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'The Mystery Man of Hardboiled Fiction'
What is known of Goodis' life and career -- the few hard and fast details -- is laid out concisely in introductions to various paperback reprints of his novels, especially those issued by Serpent's Tail, a British publishing house, and Black Lizard Books here. The authors of these prefatory pieces are Adrian Wootton and Geoffrey O'Brien, respectively. Wootton is a British film executive and O'Brien a writer and critic, and both are devoted fans of noir fiction, Goodis' particularly. They cover the same general terrain in their prefatory remarks.
Wootton, for example, describes Goodis as always something of a shadowy figure, "his short life shrouded in mystery." (O'Brien has called him "the mystery man of hardboiled fiction.") The writer was born in Philadelphia in 1917 into a Jewish family on the lower edge of the middle class and "had a solid, unspectacular education." After attending Indiana University and then graduating from Temple with a journalism degree, he worked as a copywriter at an ad agency while literally "producing millions of words for pulp short story magazines and contributing scripts for radio serials."
His brush with fame came when his first crime novel, Dark Passage, published in book form in 1946, was serialized in The Saturday Evening Post and then purchased by Warner Bros. as a vehicle for Humphrey Bogart and Lauren Bacall. The nod from Hollywood also led to a contract as a screenwriter, but after a few unproductive and frustrating years in Los Angeles, Goodis headed back to Philadelphia where he lived with his parents, in obscurity, till his death from cirrhosis of the liver in 1967. (It seems, by all accounts, that after the deaths of his mother and father, his life unraveled rather quickly.) Despite these grim circumstamces, he still managed to crank out a series of modestly successful paperback novels, the bulk of them for the Gold Medal imprint.
The Internet provides some further details. The Wikipedia entry, which includes an unsmiling, black-and-white photo of the novelist, taken -- perhaps characteristically -- in profile, notes that Goodis had two younger brothers, one of whom died of meningitis at age 3. When the writer returned from Hollywood in 1950, he moved back into his parents' home where his schizophrenic brother Herbert also lived. At night, the entry states, "he prowled the underside of Philadelphia, hanging out in nightclubs and seedy bars," a milieu that dominates his novels and sometimes seems the source of the hopelessness and despair that marks so much of his prose.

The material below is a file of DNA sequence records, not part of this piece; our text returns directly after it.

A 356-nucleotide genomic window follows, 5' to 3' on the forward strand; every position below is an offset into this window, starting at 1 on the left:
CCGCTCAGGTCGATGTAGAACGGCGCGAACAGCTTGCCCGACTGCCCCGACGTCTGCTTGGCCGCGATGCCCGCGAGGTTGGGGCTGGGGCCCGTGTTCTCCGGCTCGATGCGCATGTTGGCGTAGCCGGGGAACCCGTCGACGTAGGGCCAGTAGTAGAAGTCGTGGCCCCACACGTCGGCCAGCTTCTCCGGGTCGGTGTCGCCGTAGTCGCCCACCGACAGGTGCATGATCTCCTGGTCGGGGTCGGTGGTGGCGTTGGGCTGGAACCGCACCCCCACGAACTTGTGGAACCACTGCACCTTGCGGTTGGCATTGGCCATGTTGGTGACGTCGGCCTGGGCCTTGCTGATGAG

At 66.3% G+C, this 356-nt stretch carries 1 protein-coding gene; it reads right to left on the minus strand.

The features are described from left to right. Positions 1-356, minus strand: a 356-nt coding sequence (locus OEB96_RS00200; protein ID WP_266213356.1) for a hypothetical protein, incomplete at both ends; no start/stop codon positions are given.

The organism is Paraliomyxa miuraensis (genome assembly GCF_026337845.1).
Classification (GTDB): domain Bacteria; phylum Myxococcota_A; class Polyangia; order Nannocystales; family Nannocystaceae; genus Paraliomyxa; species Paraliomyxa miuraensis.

Still, despite the obscurity Goodis sought, his career path was fairly typical for a crime writer of the time, according to Wootton. "There are similarities," he explains, "between [Goodis] and other notable writers, such as Jim Thompson. But, unlike Thompson's, the Goodis revival has never really happened. Perhaps his work is too dark, too depressing or just too plain sad to attract more than a small coterie of readers." No efforts by fans, critics or filmmakers have been able to convince the mass of readers that this novelist is worth knowing. (Goodis is particularly beloved by the French -- readers and directors alike -- and perhaps the most famous movie made from one of his novels is Francois Truffaut's Shoot the Piano Player, based on Down There, which is set in Philadelphia's Port Richmond section.)
The key to Goodis' worldview -- if that's not too grand a term to apply to such gritty, abrasive novels -- can be found, as Wootton suggests, in his titles: Nightfall, Of Missing Persons, The Moon in the Gutter, Black Friday, Street of No Return. Goodis rarely wrote about cops and robbers directly and never created a series character or detective that he followed from one novel to the next. Rather, as Wootton points out, "he mined a more individual -- albeit limited -- seam of stories set in the back streets, dumps and dives of urban anytown in the USA (although all his cities were really Philadelphia thinly disguised)."